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Carol Overland - Legalectric
Carol A. Overland, Overland Law Office -- Utility Regulatory and Land Use Advocacy
Updated: 36 min 2 sec ago
Alan Stankevitz walks the walk, and while his solar system powers his home, he tracks developments in oil transport on his DOT-111 Reader site. In this STrib op ed, he exposes the truth about “regulations” ostensibly to deal with volatility of Bakken oil: “The bottom line is that the limit has been set so high by North Dakota that the mandate is toothless.”Bakken dangers: Both the oil and the rail
In announcing last week that it will require oil companies to “condition” Bakken oil before shipment, North Dakota’s Industrial Commission stated that “[t]his will significantly change the characteristics of crude oil.” What was not stated, however, is that this will have virtually no impact on the volatility of the oil shipped via rail through our communities and environment. Here’s why:
The measure that is used to determine the volatility of flammable liquids is called RVP — Reid vapor pressure. The new North Dakota law that will go into effect on April 1 will set the limit on Bakken oil to no more than 13.7 RVP pounds per square inch (psi).
The bottom line is that the limit has been set so high by North Dakota that the mandate is toothless. The same volatile oil that caused the massive explosions in Casselton, N.D., and Lac-Mégantic would still have been allowed to ride the rails, according to this new mandate.
Of course, the petroleum industry has been protesting that the problem isn’t with the oil, it’s with the railroads. Although there is some truth to the fact that railroads should share in the blame, let’s also not forget it’s the petroleum industry that leases the DOT-111 tank cars that ride the rails.
Currently, the U.S. Department of Transportation is considering new rules to phase out some of the DOT-111s by 2020, but that only applies to trains hauling 20 or more of these tank cars. All others will be allowed to stay in service indefinitely.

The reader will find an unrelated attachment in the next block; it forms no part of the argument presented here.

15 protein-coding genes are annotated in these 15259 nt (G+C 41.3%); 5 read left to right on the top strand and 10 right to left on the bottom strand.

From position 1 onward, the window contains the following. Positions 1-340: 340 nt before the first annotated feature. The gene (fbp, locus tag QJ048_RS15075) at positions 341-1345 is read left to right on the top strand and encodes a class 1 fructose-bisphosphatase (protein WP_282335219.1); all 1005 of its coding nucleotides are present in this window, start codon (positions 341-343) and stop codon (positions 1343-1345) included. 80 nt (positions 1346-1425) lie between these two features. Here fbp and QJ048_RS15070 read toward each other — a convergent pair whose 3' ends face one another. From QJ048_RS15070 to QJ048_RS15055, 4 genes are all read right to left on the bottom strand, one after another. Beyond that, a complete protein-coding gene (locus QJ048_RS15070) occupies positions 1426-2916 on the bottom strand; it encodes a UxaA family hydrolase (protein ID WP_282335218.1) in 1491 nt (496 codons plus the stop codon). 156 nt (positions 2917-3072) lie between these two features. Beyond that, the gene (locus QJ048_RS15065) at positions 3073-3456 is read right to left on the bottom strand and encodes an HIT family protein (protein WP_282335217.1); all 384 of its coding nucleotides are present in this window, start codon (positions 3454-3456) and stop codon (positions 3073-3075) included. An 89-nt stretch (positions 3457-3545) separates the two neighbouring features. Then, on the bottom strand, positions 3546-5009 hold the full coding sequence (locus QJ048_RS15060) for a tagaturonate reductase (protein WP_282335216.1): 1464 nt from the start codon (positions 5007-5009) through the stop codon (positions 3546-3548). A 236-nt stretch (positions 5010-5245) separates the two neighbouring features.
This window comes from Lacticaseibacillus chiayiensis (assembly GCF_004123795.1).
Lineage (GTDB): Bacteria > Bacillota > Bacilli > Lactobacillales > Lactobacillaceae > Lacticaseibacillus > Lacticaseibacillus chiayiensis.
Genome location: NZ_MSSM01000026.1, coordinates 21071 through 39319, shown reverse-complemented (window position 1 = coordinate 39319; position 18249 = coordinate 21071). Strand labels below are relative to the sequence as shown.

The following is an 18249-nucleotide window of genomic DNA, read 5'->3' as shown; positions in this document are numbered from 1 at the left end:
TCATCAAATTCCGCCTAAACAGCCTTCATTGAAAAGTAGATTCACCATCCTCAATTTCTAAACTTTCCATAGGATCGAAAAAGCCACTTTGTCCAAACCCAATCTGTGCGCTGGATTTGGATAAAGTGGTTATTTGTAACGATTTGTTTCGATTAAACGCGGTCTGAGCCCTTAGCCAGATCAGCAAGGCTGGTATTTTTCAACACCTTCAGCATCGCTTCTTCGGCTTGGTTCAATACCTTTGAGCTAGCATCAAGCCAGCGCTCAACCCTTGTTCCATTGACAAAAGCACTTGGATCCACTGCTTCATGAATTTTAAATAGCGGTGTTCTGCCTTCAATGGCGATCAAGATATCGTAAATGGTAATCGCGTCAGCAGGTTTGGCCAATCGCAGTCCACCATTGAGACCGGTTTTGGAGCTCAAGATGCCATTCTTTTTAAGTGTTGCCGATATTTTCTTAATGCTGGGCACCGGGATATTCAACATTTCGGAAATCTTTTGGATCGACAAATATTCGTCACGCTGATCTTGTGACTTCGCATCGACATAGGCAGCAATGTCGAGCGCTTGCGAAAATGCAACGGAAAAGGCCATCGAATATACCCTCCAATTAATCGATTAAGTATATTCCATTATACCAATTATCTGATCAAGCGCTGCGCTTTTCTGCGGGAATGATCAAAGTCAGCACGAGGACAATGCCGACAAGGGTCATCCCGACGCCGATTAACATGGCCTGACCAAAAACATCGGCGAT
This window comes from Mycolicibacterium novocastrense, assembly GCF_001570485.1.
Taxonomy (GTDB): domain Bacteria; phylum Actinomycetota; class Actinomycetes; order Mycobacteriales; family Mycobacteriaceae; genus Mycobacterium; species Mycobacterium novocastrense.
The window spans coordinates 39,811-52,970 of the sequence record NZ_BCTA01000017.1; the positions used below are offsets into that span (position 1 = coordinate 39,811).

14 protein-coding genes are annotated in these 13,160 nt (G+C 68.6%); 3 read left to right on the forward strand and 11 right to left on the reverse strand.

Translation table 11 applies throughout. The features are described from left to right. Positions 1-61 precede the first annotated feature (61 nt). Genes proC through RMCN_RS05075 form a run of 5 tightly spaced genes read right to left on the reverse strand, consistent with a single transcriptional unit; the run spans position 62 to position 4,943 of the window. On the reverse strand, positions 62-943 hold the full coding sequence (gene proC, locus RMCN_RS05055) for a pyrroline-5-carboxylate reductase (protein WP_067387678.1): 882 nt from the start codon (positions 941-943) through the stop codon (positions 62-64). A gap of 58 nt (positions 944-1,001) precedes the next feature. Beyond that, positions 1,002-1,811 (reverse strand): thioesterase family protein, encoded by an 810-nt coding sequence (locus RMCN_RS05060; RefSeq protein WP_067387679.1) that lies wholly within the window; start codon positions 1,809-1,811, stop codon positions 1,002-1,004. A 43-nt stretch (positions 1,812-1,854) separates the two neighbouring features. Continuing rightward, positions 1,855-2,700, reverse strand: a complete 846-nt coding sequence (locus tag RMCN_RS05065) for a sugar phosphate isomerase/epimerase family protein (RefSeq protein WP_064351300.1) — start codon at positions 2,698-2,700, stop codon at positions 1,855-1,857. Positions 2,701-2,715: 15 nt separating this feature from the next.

From records released this year, we know that approximately 50 oil unit trains pass through Minnesota on a weekly basis. To put this into perspective, that’s about seven oil trains per day. That’s about 500,000 barrels of oil per day via rail. Currently, the Enbridge Alberta Clipper pipeline carries about 450,000 barrels per day.
It’s time to stop this smoke-and-mirrors game. We need the petroleum and rail industries, along with our legislators, to meaningfully reduce the volatility of Bakken oil and to remove from service DOT-111 tank cars that carry all hazardous materials, not just the oil in trains with 20 or more cars. Doing anything less is continuing to put our citizens and environment at great risk.
Alan Stankevitz lives in La Crescent, Minn. His website “The DOT-111 Reader” (http://dot111.info) is a clearinghouse for information related to DOT-111 tank cars and subjects related to shipping crude oil via rail.
And another along the same lines, by Lisa Westberg Peters:New Bakken volatility standards are pointless
- Article by: LISA WESTBERG PETERS
- Updated: December 15, 2014 – 6:45 PM
The explosion risk still exists, which emboldens pipeline supporters — but why must our choices be so dismal?(Photo: Paul Chiasson • The Canadian Press/AP file,) A large swath of Lac-Mégantic, Quebec, was destroyed and 47 people were killed in July 2013 when a train carrying Bakken crude oil derailed, sparking several explosions and forcing the evacuation of up to 1,000 people.
I’ve seen Bakken crude oil as it comes out of the ground. It was surprising in several ways: It was almost green, quite fluid and downright fizzy with natural gases. It’s the high gas content that makes Bakken shale oil so explosive.
When the state of North Dakota established new limits on vapor pressure last week for the oil shipped out of the state, my first reaction was relief. Flammable liquids with lower vapor pressures are less volatile. We’ve seen several explosive rail accidents in recent years involving Bakken oil; an oil train derailment last year in the small Quebec town of Lac-Mégantic killed 47 people and flattened its downtown. I was pleased that regulators were addressing this problem.
But when I took a closer look at the numbers, I felt more dismay than relief. Even if oil producers exceed the regulators’ demands — and regulators say they often do — Bakken crude will still be explosive.
The appropriate comparison seems to be gasoline.